Any one of the springs is adapted to a perfect cure, but it is generally advisable to commence with the cooler waters, principally that of the Marktbrunn, then, after a time, to use the hotter springs, and finish with the Sprudel. At first, from one to four tumblersful are to be taken daily, according to the nature of the case; and it is an unusual thing at present for the patient to drink more than six tumblersful daily. The waters are to be taken in the morning before breakfast, commencing at about six o’clock, a tumblerful being taken (slowly and in small quantities at a time) every fifteen, twenty, or thirty minutes, a walk being taken in the intervals; after taking the last tumblerful, it is advisable to take a longer walk on level ground, and not to begin breakfast before the lapse ofan hour. Recently, many patients have, been in the habit of drinking one or two tumblersful of cold or hot mineral water at home, immediately after rising; those suffering from habitual constipation may also take one tumblerful before going to bed. In cases of acute and chronic diarrhœa, the Sprudel can be resorted to, at first, in doses of from two to four half-tumblersful daily, or one tablespoonful every half-hour or hour. Generally, it is best to drink as much as will be sufficient to induce the bowels to act once, twice, or even three times a day. If the motions are watery and clear, the quantity of water taken daily must be diminished: It must be distinctly understood that the action of the Carlsbad water is not purgative only, as many patients are completely cured of their ailments, their bowels acting but once a day. It is unnecessary for females to entirely discontinue the use of the waters during the time of the menses, as one or two tumblersful of a cooler spring taken at home will do no harm, and in cases of weak menstruation the Marktbrunn and others may even be taken at the spring.
Although drinking the waters at Carlsbad constitutes the principal, and, with many people, the only cure, it must be mentioned that by bathing also its effects are considerably hastened.
For bathing the waters principally used are those of the Sprudel, simply because this spring supplies the greatest quantity of water. The usual temperature for a bath is 26° R. (901⁄2° F.) to 28° R. (95° F.), seldom 29° R. (971⁄4° F.) to 30° R. (991⁄2° F.), and the time is limited to from 15 to 30 minutes, seldom longer. The proper time for bathing is an hour and a half after breakfast (between 10 A.M. and 1 P.M.); some people take their bath before breakfast, or between 6 and 8 o’clock in the evening; but bathing after dinner is most injudicious. It is not usual to bathe daily; many bathe two days following, then skip one day; generally it is best to take a bath every other day; for weak persons bathing twice or even once a week will be found sufficient. Either mineral water alone, or two parts of mineral and one part of common water, are taken for a bath, and this latter proportion is in no way calculated to diminish its action. There is no difference in the action of the waters in the different bathing establishments, and people bathe with the same effect in the Curhaus, in the Sprudelgebäude (Sprudel building), in the bath rooms opposite the Mühlbrunn (the so-called Mühlbrunn baths), or in the Neubad. The price for a bath in the City bathing establishments is, for a first-class saloon bath, 1 fl. 50 kr. in the morning or afternoon; for a second-class bath, morning 1 fl., afternoon 70 kr.; for the use of a bathing-mantle, 20 kr.; of a sheet, 10 kr.; of a towel, 4 kr.; for warming the linen, 10 kr. In the common bath of the Curhaus the price is 5 kr. for each person. The Curhaus contains, besides the mineral water bath, all the necessary contrivances for the Russian vapour bath, with cold douche, price for the vapour bath, till 1 P.M., 1 fl. 30 kr.; for the cold douche, 60 kr.; for the mud bath, with 6 cubic feet of mud, 2 fl.; with 5 cubic feet of mud, 2 fl. 30 kr.; with 6 cubic feet of mud, 2 fl. 60 kr.; with 7 feet, 2 fl. 80 kr.; with 8 feet, 3 fl.; for the warm mineral douche, 1 fl.; and for the rising douche for ladies, 1 fl. 50 kr.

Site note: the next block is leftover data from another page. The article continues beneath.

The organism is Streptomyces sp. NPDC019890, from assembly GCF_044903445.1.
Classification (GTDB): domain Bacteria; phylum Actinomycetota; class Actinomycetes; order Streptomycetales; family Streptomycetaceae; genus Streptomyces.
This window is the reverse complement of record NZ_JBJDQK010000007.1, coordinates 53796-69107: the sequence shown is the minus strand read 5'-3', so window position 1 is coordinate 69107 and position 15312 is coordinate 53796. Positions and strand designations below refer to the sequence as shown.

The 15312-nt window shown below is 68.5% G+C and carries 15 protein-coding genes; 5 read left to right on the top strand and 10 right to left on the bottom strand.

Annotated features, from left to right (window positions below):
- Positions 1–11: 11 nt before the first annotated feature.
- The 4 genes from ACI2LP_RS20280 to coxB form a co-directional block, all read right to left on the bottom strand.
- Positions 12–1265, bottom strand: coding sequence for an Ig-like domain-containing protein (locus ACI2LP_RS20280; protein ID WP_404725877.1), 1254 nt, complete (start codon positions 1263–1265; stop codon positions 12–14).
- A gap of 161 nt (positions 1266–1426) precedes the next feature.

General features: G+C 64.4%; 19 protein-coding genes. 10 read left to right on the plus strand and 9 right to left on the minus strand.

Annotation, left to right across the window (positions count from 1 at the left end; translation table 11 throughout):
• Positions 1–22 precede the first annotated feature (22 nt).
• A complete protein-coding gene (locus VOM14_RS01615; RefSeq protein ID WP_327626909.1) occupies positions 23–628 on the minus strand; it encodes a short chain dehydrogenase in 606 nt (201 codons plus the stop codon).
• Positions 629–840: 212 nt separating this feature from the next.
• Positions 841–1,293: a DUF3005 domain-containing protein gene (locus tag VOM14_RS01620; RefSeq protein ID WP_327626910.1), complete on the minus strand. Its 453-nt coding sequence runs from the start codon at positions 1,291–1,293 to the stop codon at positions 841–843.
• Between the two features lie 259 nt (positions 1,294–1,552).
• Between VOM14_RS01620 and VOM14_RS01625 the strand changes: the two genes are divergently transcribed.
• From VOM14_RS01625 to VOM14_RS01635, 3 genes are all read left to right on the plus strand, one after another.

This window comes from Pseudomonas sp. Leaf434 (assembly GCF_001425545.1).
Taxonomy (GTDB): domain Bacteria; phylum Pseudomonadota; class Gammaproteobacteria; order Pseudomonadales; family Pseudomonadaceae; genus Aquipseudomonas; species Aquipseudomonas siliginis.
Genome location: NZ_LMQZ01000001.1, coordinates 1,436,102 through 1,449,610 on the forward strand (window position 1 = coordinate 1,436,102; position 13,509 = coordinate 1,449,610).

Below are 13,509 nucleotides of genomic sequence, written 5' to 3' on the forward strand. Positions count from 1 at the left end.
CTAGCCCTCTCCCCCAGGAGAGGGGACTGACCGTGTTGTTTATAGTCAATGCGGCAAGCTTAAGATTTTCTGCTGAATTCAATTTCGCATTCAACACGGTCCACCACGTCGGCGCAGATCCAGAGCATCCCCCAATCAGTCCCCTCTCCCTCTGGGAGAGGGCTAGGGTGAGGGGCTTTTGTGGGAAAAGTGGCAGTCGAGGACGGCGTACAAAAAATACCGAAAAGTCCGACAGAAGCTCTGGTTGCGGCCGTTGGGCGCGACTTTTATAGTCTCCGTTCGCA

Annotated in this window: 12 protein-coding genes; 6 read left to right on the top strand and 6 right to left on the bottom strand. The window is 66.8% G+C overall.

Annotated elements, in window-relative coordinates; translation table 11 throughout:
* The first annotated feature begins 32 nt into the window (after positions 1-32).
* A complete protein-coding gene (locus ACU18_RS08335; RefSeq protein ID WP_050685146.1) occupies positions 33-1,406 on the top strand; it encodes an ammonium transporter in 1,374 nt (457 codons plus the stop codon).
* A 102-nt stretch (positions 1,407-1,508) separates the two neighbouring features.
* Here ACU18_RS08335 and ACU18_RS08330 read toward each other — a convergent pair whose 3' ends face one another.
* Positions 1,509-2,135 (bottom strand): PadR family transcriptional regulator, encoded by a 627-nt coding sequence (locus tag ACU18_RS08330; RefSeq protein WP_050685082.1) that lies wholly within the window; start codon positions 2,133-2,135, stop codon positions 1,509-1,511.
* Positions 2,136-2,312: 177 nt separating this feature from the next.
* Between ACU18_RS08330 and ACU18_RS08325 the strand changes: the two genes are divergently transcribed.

Rules to be observed when bathing.
Before entering the bath the patient should ascertain, by the aid of the thermometer, that it is of the proper temperature; the bath should only be taken after a good rest. During the time of bathing it is advisable to use gentle friction of the limbs and abdomen, but it is unnecessary to submerge the head or moisten the hair with mineral water. After the bath the patient should be well wrapped up and repair at once to his apartments, where he should rest for at least half an hour in bed or on a couch. Regarding the time necessary for an ordinary cure, it is not worth while to visit Carlsbad for less than three weeks, while it is not advisable to extend the stay longer than eight weeks. The general average is four weeks.